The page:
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Daily Archives: 12. January 2015 − News & Stories


Decep­ti­on Island

It is part of a polar traveller’s life to return to the same place again and again. Of cour­se the­re are tho­se pla­ces whe­re you are get­ting blown by the wind only once in a life­time. Others are rou­ti­ne. Most are some­thing inbet­ween. And occa­sio­nal­ly, as I have to admit, the­re are tho­se pla­ces I could well do without, at least some­ti­mes.

Decep­ti­on Island is amongst the let­ter. The island has got its name for good – or rather: bad – rea­son. Who cares that nobo­dy real­ly knows any­mo­re what that rea­son was. Any­way, too often you feel decei­ved for the pre­cious time after a visit the­re. But ever­y­bo­dy knows this famous island and almost ever­y­bo­dy wants to go the­re.

Not so today. Alrea­dy the approach was an ant­arc­tic delight, a light bree­ze under a bright sun, the rim of the cal­de­ra of Decep­ti­on Island ahead of us in full width. The ent­ran­ce, known as Neptune’s Bel­lows, is such a thing in its­elf. It is qui­te nar­row, and to make bad things worse, mother natu­re pla­ced a rock in the midd­le of it, pro­bab­ly in a moment of bad tem­per. This rock has cost some ships more than just a scratch of paint.

The Nor­we­gi­an wha­lers used to be tough peop­le. Put a wha­ling sta­ti­on the­re, on a plain of black vol­ca­nic sand. Tho­se who think that it is gene­ral­ly calm insi­de this see­min­gly well-shel­te­red natu­ral har­bour will soon be disap­poin­ted (decep­ted, isn’t it?), and I don’t want to know what it was like to spend the day up to the waist in whaleb­lood and –oil, in almost con­stant wind, cold and a natu­ral sand blower.

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Litt­le is left of all this, or of a sta­ti­on that was built here later by the Bri­tish. Vol­ca­nic erup­ti­ons that went tog­e­ther with ash­falls and meltwa­ter tor­rents tur­ned it all into splin­ters.

On a nor­mal day, which means in win­dy, cold, grey wea­ther, most will be done rather quick­ly here and hap­pi­ly be back on board soo­ner rather than later. But life is good here on a rare sun­ny day. Of cour­se, I am sup­po­sed to enjoy it in any kind of wea­ther and always to cap­tu­re some good pics, but … not­hing, it is sim­ply less fun in bad wea­ther. Peri­od. But today, the­re are so many lar­ger objects and small details that catch the eye and the photographer’s atten­ti­on. The com­bi­na­ti­on of decaying buil­dings, rus­ting ear­ly 20th cen­tu­ry indus­tri­al remains and ant­arc­tic natu­re in a vol­ca­nic set­ting is inde­ed uni­que. Star­ting with colour­ful vol­ca­nic rocks lying on black ashes to lonely patches of mos­ses and the old air­pla­ne han­gar (it took ages and almost bury­ing the came­ra in the ashes to get that pho­to right) to the few remaing gra­ves (dito).

Con­si­de­ring that the ear­lier descri­bed visit to Half­moon Island was actual­ly also today, you will agree that it was a gre­at day.

Half­moon Island

Hoor­ay – Land! We have been at sea for just two days, very calm days, not­hing com­pa­red to the long legs that are to come later in the trip. But it is always gre­at to arri­ve some­whe­re. „Some­whe­re“ is th South Shet­land Islands in this case, a group of islands off the nor­thwes­tern Ant­arc­tic Pen­in­su­la, neigh­bou­ring the Dra­ke Pas­sa­ge. As you might ima­gi­ne, the wea­ther is usual­ly sh … here, and opti­mism was limi­ted last night as I went to bed and the islands were most­ly hid­den behind curtains of snow.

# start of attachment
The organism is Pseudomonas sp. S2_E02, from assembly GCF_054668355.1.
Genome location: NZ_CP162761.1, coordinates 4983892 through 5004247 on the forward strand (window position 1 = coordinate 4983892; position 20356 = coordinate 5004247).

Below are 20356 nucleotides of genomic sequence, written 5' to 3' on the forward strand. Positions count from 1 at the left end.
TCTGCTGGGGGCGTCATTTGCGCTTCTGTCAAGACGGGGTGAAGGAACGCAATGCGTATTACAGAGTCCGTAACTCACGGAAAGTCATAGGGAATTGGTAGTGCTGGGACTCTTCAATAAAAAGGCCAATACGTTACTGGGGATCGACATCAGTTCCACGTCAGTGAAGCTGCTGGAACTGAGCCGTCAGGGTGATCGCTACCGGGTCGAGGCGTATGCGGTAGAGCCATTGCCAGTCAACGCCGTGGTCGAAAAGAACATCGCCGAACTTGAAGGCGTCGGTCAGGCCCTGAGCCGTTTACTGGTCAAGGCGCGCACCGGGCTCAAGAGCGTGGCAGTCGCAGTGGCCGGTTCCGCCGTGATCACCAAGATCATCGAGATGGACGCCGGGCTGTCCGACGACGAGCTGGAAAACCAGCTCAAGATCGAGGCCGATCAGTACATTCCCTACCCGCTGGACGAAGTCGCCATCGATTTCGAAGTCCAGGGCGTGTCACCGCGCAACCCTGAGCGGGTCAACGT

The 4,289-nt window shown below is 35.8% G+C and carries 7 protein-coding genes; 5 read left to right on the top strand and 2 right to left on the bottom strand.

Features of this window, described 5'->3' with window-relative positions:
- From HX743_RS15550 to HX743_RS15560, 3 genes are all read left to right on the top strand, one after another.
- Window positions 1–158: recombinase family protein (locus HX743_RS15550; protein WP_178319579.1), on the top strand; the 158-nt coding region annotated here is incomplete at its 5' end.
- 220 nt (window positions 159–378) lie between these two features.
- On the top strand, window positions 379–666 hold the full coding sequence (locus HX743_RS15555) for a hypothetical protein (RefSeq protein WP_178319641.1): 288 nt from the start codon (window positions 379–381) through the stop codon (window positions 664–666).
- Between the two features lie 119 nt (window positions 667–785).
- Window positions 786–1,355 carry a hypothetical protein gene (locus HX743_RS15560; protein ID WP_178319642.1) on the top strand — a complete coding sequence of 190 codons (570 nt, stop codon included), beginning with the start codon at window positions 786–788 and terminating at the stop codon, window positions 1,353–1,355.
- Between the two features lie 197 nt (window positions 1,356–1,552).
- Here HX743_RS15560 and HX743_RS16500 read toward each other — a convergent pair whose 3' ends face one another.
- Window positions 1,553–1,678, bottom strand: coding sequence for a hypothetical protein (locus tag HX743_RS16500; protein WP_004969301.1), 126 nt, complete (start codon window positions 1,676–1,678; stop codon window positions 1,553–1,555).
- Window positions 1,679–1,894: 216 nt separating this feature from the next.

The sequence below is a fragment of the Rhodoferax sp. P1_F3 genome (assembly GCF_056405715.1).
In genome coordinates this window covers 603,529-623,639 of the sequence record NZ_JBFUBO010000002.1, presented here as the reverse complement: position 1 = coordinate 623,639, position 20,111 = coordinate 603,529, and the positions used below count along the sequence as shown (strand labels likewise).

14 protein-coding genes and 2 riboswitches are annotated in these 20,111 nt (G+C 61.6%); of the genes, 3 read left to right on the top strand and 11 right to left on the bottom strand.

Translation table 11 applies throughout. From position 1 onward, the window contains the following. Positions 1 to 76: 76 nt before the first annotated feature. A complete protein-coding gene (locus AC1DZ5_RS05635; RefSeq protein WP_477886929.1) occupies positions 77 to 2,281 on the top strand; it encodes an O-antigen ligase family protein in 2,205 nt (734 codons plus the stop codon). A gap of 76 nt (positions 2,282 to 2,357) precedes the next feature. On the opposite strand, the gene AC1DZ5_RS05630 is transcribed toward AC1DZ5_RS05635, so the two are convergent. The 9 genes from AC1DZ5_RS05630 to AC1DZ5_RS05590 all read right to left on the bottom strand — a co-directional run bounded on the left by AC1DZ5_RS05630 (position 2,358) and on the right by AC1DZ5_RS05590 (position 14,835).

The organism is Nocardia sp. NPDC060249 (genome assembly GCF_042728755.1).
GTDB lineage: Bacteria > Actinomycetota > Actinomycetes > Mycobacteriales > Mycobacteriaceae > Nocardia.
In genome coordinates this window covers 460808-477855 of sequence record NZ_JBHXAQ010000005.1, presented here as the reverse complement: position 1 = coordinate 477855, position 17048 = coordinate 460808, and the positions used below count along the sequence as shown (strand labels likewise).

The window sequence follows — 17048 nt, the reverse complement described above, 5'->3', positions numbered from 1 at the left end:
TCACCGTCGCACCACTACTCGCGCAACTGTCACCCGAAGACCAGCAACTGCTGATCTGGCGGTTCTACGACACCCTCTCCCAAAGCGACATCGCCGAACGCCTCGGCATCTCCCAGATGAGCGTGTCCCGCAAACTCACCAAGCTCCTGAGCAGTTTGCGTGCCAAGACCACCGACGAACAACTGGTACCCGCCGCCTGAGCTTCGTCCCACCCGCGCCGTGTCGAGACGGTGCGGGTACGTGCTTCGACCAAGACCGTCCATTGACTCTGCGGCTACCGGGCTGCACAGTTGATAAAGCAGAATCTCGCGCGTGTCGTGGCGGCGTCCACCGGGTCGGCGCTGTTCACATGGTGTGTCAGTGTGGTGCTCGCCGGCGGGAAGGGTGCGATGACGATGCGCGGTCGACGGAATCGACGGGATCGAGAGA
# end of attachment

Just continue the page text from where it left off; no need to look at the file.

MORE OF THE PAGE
And inde­ed, the wind was a bit adver­se when we approa­ched Half­moon Island in the midd­le of the night, so Cap­tain deci­ded to drop anchor not in the usu­al by of the island that bears its name for a rea­son, but behind it – the dark side of the moon, as one might say. Tur­ned out it wasn’t the grea­test posi­ti­on for our Zodiac ope­ra­ti­ons when we star­ted: a lon­gish ride into the waves, and my col­league Dima and I spent qui­te some time in (mode­ra­te) surf, hand­ling Zodiacs while we were get­ting ever­y­bo­dy ashore. At 5 a.m., as shouldn’t go unno­ti­ced. Well, sleep is gene­ral­ly over­ra­ted, and so is bre­ak­fast. But who cares about slee­ping and eating when you can spend the ear­ly morning wal­king around on an ant­arc­tic island in the vicini­ty of Chin­strap pen­gu­ins? They are the lou­dest, dir­tiest, live­liest and bad­dest-tem­pe­red amongst the ant­arc­tic pen­gu­ins. Ama­zing crea­tures, like all the wild­life down here. Very enter­tai­ning!

And a lonely Mac­ca­ro­ni pen­gu­in in the midd­le of one of the colo­nies. Wha­te­ver he was doing the­re, he must have been fee­ling like a hor­se in the midd­le of a herd of cows, but he did appear­ent­ly not mind, as he was stan­ding the­re hap­pi­ly with his big, red beak and his lovely yel­low-gol­den hair­cut. Good for us, as we are unli­kely to see this spe­ci­es again on our trip, and we would cer­tain­ly have mis­sed some­thing we we hadn’t seen this pecu­li­ar, rather sub-ant­arc­tic pen­gu­in. All this with the grand sce­ne­ry of the islands of Living­ston and Green­wich in the back­ground. Hard to lea­ve … but then the­re were rumours about bre­ak­fast on the ship, some­thing that came as the icing on the cake of a gre­at ear­ly morning. Don’t belie­ve anyo­ne who pre­ten­ds bre­ak­fast isn’t important.

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On the rare occa­si­ons when Living­ston Island is strip­ping off its usu­al cloud cover, it is just gre­at. A few small clouds for deco­ra­ti­on pur­po­ses near some of the hig­her peaks, most­ly blue ski­es over Brans­field Strait, war­ming sun­rays on the skin and the blow of Hump­back wha­les qui­te regu­lar­ly not too far from the ship. A mother with calf, swim­ming their way in a rela­xed man­ner, hard­ly taking noti­ce from us. Unf­or­gett­able hours!

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